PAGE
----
On November 3, at 5 a.m. we sail to the beach to meet our guide and set off to the large volcano. We go by bus and pick up a few French guys along the way. We start climbing at 7 am. It’s already bright, but cold. We climb the slope of the volcano. It is steep and the ascent requires good closed shoes – sandals are not an option. You can wear shorts, although a long-sleeved sweatshirt is recommended (there is a strong wind and you enter in the shade of the mountain). You need a guide to climb to the top (at least that’s what our guide says, and all groups we pass along the way – even single-person ones) have their own guide. You enter along a barely visible path of scree and stones. In the upper half of the route, the poles are more of a hindrance than a help, although they are very useful at the beginning of the ascent. It takes us 2.5 hours to reach the top, although the standard time is 3-3.5 hours. We reach an altitude of 2770 m above sea level. At the top we eat sandwiches, and Mateusz and Michał climb to the very top – the entrance is secured with chains, but our guide claims that you cannot go there without additional security. The boys return safe and sound and we set off down the path on the other side of the volcano. You have to be very careful because it’s easy to throw a stone onto the person in front and slip off yourself. There are no large stones left halfway up the mountain, so we boldly slide down to the edge of the crater of a small volcano. The volcanic sand we slide down is sharp, so there are some minor scratches. At the bottom, we pour “tons” of sand from our shoes, bandage the larger wounds (mainly the French), a small photo session and then we go down. On the way, our guide calls a pub in the town in the crater, but he claims that they do not have lunches for 7 people, but they do have coffee. After reaching the place, it turns out that there is both coffee and dinner. Lunch costs 1000 CVE, plus beer, wine and coffee, it is about 15 € per person.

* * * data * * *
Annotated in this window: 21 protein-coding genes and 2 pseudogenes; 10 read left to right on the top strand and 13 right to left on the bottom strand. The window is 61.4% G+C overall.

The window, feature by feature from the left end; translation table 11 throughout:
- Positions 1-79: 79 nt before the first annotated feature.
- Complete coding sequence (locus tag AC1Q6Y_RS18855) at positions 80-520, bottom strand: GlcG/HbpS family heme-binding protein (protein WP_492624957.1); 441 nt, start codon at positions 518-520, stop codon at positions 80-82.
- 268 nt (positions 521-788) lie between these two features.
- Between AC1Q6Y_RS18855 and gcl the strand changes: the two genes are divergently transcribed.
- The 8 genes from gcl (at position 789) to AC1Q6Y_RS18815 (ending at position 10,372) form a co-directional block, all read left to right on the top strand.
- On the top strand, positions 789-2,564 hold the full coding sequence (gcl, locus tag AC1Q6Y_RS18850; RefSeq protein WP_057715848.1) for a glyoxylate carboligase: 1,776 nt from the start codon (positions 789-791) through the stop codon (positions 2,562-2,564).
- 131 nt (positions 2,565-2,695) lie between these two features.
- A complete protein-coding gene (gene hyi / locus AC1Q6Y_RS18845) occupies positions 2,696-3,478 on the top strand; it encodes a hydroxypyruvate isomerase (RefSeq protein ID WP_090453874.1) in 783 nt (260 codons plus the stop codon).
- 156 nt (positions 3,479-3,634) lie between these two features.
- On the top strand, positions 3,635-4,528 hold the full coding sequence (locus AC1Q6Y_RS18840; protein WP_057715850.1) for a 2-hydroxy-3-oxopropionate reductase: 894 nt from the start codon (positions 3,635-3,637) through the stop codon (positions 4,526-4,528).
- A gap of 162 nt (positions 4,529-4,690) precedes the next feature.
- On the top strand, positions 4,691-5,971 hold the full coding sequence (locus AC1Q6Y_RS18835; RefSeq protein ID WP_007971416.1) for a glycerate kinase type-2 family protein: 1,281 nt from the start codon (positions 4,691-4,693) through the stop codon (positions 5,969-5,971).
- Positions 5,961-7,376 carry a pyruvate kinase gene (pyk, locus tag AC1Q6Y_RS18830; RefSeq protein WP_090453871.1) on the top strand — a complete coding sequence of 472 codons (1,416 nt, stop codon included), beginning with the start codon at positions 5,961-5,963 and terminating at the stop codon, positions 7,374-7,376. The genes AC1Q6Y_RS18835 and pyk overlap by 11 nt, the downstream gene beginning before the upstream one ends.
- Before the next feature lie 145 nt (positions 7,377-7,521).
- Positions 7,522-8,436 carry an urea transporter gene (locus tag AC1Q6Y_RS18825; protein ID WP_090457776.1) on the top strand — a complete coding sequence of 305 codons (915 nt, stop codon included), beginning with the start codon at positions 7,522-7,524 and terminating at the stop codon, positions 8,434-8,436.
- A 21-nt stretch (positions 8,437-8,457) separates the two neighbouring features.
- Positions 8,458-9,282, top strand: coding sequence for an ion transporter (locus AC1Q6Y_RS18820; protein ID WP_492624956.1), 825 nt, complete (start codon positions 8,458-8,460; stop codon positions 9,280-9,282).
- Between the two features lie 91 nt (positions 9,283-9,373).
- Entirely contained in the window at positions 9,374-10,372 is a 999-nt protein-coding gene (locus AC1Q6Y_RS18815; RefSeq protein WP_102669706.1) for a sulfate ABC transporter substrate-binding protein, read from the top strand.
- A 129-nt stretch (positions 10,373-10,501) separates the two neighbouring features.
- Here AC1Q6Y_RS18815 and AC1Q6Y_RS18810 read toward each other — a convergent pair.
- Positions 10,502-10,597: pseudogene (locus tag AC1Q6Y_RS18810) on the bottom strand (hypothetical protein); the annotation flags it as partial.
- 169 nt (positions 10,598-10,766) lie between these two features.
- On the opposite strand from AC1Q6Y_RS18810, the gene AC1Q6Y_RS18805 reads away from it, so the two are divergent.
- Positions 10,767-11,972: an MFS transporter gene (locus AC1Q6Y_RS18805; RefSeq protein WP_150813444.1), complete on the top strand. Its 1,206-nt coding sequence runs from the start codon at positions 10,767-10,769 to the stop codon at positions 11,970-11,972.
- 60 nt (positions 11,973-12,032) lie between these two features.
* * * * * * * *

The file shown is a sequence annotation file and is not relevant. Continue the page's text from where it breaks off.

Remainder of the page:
. Payment by card costs 3% extra. There is internet in the pub. After lunch we go to the beach and return to the yacht.

November 4, the rest of the crew goes on a trip. This time they start at 9 am, because their program only includes a small volcano. Finally, they pay extra €20 per person and go on a trip around the island.
They come back in the afternoon very happy. People who stay on the yacht swim, sleep and take care of the yacht.

On November 5, after baking another bread, around noon we raise the anchor and set off towards Santo Antao. We have over 130 nautical miles to swim. We are sailing in full breeze and the wind is about 19 kn, so it’s quite nice. Mateusz releases the line with bait and the fishing rod. Soon the multiplier on the fishing rod begins to rattle – a fish has been caught. We try to pull it out, but unfortunately the line breaks. In a moment, another fish catches the released line. This time we pull it right up to the yacht – it is about half a meter long, unfortunately the connector from the leader breaks off and the fish and the bait swim away. Too bad, there would be dinner for the whole crew. At night it dies for an hour, so we turn on the engine, but soon it starts blowing again.